Can a social study report be used in court if it isn’t complete?


My wife filed for divorce, withdrew this suit, then moved out of state with our children. I refiled for divorce hoping it would bring them back to Texas. My current attorney ordered a social study that is underway.

However, the case worker says she will not do a home visit locally because she will not travel out of state to where the children are currently living. Can a social study report be used in court if it isn’t complete?


First, let me preface my answer by stating that I am not licensed to practice law in the state of Texas. The information in the article is general in nature. You should contact an attorney in your jurisdiction immediately to discuss the specifics of your case and your options.

In Texas, the court may order a social study into the circumstances and conditions of the child, and of the home, of any person requesting managing conservatorship or possession of the child. The order will normally say what is to be investigated, who will perform the investigation, when it must be completed by and when a report must be written. You should be able to obtain this information from your attorney or the court.

These assessments review the current circumstances and conditions of the family, the needs of the children, and the ability of each party to meet the children’s needs. Social studies are intended to give the judge enough credible information upon which to make decisions concerning the children. The social worker that does the investigation will write a report and submit it to the judge. The social worker can also be called to testify at trial. The reports that social workers generate carry a great deal of weight with the judge. Judges routinely use the social study to provide them with as much of the important information they want to know, but cannot otherwise obtain.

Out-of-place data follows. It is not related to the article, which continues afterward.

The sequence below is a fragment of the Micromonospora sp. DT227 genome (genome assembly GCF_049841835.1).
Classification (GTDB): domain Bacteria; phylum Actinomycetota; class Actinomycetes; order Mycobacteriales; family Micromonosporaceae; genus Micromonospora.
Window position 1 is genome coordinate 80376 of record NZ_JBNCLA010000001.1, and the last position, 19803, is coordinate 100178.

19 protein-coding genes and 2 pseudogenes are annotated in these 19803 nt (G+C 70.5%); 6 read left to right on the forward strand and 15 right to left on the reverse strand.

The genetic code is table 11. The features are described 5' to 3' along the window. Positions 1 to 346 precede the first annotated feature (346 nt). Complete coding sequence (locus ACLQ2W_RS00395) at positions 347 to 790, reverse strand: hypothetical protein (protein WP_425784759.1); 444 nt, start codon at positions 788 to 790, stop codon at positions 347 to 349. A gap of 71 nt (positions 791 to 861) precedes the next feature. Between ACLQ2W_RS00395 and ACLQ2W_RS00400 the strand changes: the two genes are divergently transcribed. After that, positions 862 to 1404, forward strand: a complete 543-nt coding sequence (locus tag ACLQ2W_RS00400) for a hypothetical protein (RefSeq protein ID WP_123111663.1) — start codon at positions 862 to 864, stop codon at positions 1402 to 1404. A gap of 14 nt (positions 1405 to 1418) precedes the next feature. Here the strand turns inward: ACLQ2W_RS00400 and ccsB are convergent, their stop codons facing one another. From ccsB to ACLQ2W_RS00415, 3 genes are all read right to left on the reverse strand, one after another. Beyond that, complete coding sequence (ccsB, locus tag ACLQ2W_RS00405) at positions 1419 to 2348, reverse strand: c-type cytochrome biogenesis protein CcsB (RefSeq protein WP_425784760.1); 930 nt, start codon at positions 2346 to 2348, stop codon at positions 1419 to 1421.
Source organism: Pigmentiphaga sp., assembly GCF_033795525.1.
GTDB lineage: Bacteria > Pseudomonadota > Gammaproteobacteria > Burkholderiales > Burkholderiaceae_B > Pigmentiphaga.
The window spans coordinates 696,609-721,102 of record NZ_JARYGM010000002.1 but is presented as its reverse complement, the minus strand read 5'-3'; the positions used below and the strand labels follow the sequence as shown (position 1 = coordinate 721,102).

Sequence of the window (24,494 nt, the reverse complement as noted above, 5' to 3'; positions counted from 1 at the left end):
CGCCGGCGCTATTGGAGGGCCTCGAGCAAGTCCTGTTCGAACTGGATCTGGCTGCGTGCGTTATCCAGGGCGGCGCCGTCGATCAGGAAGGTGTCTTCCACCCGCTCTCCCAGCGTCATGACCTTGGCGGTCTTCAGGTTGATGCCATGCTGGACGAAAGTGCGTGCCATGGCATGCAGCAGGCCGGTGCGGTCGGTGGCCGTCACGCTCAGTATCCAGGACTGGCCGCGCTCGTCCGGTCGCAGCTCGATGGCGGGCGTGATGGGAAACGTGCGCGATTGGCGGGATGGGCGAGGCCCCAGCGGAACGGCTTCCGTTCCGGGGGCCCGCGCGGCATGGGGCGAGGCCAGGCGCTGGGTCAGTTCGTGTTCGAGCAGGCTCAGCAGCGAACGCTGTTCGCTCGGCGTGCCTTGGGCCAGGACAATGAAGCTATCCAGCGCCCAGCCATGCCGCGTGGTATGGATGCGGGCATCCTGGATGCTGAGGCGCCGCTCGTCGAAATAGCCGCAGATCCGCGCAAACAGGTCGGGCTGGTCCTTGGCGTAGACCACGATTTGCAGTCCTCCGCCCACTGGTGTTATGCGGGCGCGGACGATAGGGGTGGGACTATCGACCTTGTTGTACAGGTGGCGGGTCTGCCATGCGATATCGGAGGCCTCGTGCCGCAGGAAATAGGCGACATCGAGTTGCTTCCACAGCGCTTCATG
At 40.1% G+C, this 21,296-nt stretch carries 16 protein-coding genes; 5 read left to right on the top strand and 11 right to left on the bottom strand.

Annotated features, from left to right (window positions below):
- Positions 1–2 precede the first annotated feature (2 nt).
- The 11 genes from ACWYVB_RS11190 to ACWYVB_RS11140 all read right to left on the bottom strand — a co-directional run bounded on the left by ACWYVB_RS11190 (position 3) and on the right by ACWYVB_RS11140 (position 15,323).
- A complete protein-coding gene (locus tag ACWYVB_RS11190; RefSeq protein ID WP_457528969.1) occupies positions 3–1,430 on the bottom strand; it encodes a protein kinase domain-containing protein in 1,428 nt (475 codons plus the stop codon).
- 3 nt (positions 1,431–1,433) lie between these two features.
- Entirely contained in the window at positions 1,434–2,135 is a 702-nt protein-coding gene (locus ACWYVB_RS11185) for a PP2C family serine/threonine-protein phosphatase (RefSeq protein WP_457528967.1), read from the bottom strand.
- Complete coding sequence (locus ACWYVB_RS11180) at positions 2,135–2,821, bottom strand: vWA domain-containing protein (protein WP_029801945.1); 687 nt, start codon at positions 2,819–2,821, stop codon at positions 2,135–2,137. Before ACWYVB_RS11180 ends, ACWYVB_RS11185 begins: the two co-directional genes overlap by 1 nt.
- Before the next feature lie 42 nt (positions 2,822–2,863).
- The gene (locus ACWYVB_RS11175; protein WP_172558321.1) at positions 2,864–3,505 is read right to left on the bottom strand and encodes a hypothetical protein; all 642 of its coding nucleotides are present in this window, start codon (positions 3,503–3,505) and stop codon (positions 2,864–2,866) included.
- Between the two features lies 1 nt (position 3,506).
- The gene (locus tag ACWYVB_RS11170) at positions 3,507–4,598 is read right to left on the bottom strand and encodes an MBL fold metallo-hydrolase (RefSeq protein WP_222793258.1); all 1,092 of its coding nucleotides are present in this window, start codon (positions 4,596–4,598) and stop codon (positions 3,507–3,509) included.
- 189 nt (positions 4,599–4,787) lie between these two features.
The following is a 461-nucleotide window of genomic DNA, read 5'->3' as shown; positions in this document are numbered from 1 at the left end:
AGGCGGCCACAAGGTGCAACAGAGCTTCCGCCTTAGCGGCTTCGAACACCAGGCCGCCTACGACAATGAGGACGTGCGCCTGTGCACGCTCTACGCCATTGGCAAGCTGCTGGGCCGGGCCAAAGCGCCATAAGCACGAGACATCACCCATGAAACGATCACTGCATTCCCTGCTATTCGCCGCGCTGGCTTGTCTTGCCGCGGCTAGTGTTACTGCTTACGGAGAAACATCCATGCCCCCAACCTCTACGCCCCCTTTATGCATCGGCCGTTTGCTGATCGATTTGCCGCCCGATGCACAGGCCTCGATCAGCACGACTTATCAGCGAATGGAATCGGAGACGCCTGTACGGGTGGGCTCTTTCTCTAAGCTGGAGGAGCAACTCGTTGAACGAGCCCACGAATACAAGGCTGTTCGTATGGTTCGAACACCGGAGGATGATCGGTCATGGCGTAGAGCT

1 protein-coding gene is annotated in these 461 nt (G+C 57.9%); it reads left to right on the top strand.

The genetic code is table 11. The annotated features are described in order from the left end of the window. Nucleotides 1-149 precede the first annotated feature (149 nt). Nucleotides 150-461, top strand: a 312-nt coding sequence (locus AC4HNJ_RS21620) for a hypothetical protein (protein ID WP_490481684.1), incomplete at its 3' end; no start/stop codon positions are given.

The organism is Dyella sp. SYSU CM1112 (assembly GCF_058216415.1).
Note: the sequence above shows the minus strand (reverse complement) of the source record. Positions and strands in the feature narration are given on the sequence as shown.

I agree with you that it would be important to do a home visit where your children are currently residing. You should check the social study order to see if the judge also thought that was important. If it was not part of the judge’s order, the social worker is not obligated to leave the state to do the investigation. You may be able to petition the court to have it done. If it is part of the order, your attorney should alert the judge that the social worker has indicated he or she will not be doing it. It may be the case, that because you are requesting to have possession of your children, that the court only wants to know if your home is safe and fit for the children, and if you have the capacity to care for them, based on what is their best interests.

You should contact an attorney who is licensed in Texas to further discuss the specifics of your situation. Cordell & Cordell does represent clients in Texas. Thank you for submitting your question.


 Jill A. Duffy is an Associate Attorney in the Troy, Mich., office of Cordell & Cordell. She is licensed to practice in the state of Michigan. Ms. Duffy received her BA in Psychology and Spanish and graduated Magna Cum Laude from Oakland University. She received her Juris Doctor from Michigan State University College of Law and graduated Magna Cum Laude.  

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